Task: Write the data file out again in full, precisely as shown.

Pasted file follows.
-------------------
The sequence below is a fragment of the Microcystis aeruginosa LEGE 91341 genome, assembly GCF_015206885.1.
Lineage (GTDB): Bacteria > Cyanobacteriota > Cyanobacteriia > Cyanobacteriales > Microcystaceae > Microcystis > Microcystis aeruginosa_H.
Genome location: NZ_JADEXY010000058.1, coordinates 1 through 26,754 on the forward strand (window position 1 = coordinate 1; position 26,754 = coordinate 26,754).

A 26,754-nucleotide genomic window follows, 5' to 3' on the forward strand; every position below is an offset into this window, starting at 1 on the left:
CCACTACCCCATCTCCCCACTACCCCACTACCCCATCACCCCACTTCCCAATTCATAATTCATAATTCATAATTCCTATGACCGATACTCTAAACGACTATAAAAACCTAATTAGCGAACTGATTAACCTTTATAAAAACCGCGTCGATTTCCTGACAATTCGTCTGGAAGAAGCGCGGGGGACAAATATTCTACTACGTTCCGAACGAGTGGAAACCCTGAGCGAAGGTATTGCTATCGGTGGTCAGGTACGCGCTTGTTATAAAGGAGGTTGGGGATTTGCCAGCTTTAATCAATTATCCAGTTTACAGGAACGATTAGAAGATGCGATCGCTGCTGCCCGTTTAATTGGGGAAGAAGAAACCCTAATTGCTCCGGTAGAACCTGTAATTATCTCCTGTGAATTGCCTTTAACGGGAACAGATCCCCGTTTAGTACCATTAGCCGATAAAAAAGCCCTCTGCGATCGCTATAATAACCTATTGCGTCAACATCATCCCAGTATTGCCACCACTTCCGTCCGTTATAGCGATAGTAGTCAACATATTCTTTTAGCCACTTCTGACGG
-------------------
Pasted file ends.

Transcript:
The sequence below is a fragment of the Microcystis aeruginosa LEGE 91341 genome, assembly GCF_015206885.1.
Lineage (GTDB): Bacteria > Cyanobacteriota > Cyanobacteriia > Cyanobacteriales > Microcystaceae > Microcystis > Microcystis aeruginosa_H.
Genome location: NZ_JADEXY010000058.1, coordinates 1 through 26,754 on the forward strand (window position 1 = coordinate 1; position 26,754 = coordinate 26,754).

A 26,754-nucleotide genomic window follows, 5' to 3' on the forward strand; every position below is an offset into this window, starting at 1 on the left:
CCACTACCCCATCTCCCCACTACCCCACTACCCCATCACCCCACTTCCCAATTCATAATTCATAATTCATAATTCCTATGACCGATACTCTAAACGACTATAAAAACCTAATTAGCGAACTGATTAACCTTTATAAAAACCGCGTCGATTTCCTGACAATTCGTCTGGAAGAAGCGCGGGGGACAAATATTCTACTACGTTCCGAACGAGTGGAAACCCTGAGCGAAGGTATTGCTATCGGTGGTCAGGTACGCGCTTGTTATAAAGGAGGTTGGGGATTTGCCAGCTTTAATCAATTATCCAGTTTACAGGAACGATTAGAAGATGCGATCGCTGCTGCCCGTTTAATTGGGGAAGAAGAAACCCTAATTGCTCCGGTAGAACCTGTAATTATCTCCTGTGAATTGCCTTTAACGGGAACAGATCCCCGTTTAGTACCATTAGCCGATAAAAAAGCCCTCTGCGATCGCTATAATAACCTATTGCGTCAACATCATCCCAGTATTGCCACCACTTCCGTCCGTTATAGCGATAGTAGTCAACATATTCTTTTAGCCACTTCTGACGG